In this town, everyone seems to know Mary Louise Starkey, head of the Starkey International Institute of Household Management. She often invites local luminaries to her Logan Street mansion, one of the preeminent butler schools in the country, for formal dinners served in grand style by her Jeeveses-in-training.
If you like this story, consider signing up for our email newsletters.
SHOW ME HOW
You have successfully signed up for your selected newsletter(s) - please keep an eye on your mailbox, we're movin' in!
These social contacts came to light on September 14, when Starkey showed up for her scheduled trial in Denver County criminal court; she is accused of assaulting a student, Lisa Kirkpatrick ("At Your Disservice," August 9). When Starkey's case was called, Judge Andre Rudolph recused himself. "I know Mrs. Starkey. I've been over to her place on Logan," he said. "I have an autographed copy of Mrs. Starkey's book in my chambers. I certainly can't deal with this case."
The trial was rescheduled for November 13 with a new judge, much to the disappointment of Kirkpatrick, who had flown to Denver from Tennessee. "I'm just really frustrated," says Kirkpatrick, who has claimed that Starkey grabbed her roughly by the neck on February 7 because Starkey was upset about Kirkpatrick's appearance.
Before the trial begins, however, the new judge, Claudia Jordan, will hold a hearing to decide whether information about a second alleged assault by Starkey can be considered. In the other case, former Starkey International teacher Raymond Champion claimed Starkey pushed him and threw a glass of juice on him when he quit his job in May; Starkey, in turn, accused Champion of making threats and disturbing the peace during the confrontation. Both of those cases were dismissed in September.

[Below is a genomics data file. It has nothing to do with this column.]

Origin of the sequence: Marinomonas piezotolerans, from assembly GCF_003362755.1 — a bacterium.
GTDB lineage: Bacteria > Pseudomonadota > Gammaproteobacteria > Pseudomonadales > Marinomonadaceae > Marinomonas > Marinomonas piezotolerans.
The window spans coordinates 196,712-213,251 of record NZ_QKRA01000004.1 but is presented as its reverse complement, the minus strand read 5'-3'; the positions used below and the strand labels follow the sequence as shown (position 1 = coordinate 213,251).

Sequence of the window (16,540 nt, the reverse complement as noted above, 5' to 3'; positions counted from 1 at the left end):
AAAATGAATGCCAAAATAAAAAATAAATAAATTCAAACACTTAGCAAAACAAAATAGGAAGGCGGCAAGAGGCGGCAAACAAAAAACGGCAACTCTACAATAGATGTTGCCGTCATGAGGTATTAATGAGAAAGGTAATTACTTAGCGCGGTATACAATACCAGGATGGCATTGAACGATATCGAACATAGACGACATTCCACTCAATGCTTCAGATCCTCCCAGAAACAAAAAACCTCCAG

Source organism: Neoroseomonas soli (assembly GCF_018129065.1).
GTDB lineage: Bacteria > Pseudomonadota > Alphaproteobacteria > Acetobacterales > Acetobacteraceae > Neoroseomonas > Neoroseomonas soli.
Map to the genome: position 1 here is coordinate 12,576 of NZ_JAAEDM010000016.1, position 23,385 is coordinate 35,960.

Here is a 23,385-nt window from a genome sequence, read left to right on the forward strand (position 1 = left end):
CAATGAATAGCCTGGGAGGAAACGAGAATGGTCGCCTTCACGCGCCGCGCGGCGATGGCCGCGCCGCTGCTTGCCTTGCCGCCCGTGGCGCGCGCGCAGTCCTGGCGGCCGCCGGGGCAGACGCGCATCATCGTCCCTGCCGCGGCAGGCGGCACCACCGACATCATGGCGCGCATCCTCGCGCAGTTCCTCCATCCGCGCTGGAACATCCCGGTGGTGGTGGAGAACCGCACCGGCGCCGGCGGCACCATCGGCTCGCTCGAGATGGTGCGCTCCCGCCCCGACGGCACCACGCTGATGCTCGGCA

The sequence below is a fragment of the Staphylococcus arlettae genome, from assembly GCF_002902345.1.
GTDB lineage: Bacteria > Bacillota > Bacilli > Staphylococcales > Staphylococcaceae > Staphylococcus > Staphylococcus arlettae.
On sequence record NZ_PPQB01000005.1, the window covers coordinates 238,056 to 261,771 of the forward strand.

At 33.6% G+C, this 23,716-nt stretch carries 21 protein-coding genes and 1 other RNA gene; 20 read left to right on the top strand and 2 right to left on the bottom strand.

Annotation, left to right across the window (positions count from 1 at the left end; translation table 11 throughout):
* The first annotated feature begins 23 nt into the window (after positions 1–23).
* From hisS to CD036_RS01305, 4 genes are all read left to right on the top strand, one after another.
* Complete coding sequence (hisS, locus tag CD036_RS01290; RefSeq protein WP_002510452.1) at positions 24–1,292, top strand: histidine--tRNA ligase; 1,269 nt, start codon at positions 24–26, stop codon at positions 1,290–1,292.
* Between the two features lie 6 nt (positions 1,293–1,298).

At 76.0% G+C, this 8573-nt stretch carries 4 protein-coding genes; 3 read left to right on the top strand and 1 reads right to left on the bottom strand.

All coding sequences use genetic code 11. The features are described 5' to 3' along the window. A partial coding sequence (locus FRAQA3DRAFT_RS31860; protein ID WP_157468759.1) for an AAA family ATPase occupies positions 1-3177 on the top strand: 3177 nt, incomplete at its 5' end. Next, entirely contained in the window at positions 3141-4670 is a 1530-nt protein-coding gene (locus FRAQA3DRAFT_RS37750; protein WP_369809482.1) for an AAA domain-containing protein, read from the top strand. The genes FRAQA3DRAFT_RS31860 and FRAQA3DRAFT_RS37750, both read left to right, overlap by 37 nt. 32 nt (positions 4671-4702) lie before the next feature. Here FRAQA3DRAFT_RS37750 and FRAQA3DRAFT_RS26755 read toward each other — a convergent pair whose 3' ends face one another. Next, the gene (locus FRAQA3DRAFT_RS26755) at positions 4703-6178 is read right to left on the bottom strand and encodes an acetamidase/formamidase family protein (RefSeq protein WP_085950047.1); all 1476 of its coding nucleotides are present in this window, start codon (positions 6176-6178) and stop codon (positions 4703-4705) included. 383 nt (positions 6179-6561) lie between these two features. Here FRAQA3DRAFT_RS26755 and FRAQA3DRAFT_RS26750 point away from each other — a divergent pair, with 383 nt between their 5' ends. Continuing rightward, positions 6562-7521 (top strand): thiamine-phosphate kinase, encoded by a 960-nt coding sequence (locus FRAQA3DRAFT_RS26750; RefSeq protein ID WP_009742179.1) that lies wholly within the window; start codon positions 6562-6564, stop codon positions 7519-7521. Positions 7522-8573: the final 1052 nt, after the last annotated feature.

The delay gives Starkey more time to focus on her annual Restoring the Art Conference for Private Service Professionals, being held at the Adam's Mark Hotel, 1550 Court Place, September 20 to 22. Among the speakers will be Wall Street Journal> writer Robert Frank, who included a largely flattering description of Starkey International in his recent book, Richistan. As for Starkey, she declined to answer questions. "Wait till the end," she said with a sly grin. "The truth will prevail."